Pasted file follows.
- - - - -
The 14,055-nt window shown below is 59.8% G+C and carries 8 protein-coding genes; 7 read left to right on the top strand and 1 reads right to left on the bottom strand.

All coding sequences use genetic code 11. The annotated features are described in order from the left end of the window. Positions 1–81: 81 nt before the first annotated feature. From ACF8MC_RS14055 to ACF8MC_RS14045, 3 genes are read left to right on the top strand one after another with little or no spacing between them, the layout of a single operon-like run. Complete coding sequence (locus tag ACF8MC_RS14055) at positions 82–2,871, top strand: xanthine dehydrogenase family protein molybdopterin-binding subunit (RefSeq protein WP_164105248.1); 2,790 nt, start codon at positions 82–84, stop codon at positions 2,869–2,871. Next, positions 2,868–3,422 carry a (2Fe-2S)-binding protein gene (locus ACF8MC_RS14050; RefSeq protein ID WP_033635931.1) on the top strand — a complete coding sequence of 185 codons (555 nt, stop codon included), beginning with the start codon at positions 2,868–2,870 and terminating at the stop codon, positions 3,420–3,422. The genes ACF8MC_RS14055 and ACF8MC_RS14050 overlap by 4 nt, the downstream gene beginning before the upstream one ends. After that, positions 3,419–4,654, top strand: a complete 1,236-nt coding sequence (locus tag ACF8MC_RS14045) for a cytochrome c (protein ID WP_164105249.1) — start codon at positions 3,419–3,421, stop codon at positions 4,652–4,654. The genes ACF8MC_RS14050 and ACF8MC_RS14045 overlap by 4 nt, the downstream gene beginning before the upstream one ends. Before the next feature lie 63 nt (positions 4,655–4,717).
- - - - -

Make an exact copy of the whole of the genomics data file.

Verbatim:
The 14,055-nt window shown below is 59.8% G+C and carries 8 protein-coding genes; 7 read left to right on the top strand and 1 reads right to left on the bottom strand.

All coding sequences use genetic code 11. The annotated features are described in order from the left end of the window. Positions 1–81: 81 nt before the first annotated feature. From ACF8MC_RS14055 to ACF8MC_RS14045, 3 genes are read left to right on the top strand one after another with little or no spacing between them, the layout of a single operon-like run. Complete coding sequence (locus tag ACF8MC_RS14055) at positions 82–2,871, top strand: xanthine dehydrogenase family protein molybdopterin-binding subunit (RefSeq protein WP_164105248.1); 2,790 nt, start codon at positions 82–84, stop codon at positions 2,869–2,871. Next, positions 2,868–3,422 carry a (2Fe-2S)-binding protein gene (locus ACF8MC_RS14050; RefSeq protein ID WP_033635931.1) on the top strand — a complete coding sequence of 185 codons (555 nt, stop codon included), beginning with the start codon at positions 2,868–2,870 and terminating at the stop codon, positions 3,420–3,422. The genes ACF8MC_RS14055 and ACF8MC_RS14050 overlap by 4 nt, the downstream gene beginning before the upstream one ends. After that, positions 3,419–4,654, top strand: a complete 1,236-nt coding sequence (locus tag ACF8MC_RS14045) for a cytochrome c (protein ID WP_164105249.1) — start codon at positions 3,419–3,421, stop codon at positions 4,652–4,654. The genes ACF8MC_RS14050 and ACF8MC_RS14045 overlap by 4 nt, the downstream gene beginning before the upstream one ends. Before the next feature lie 63 nt (positions 4,655–4,717).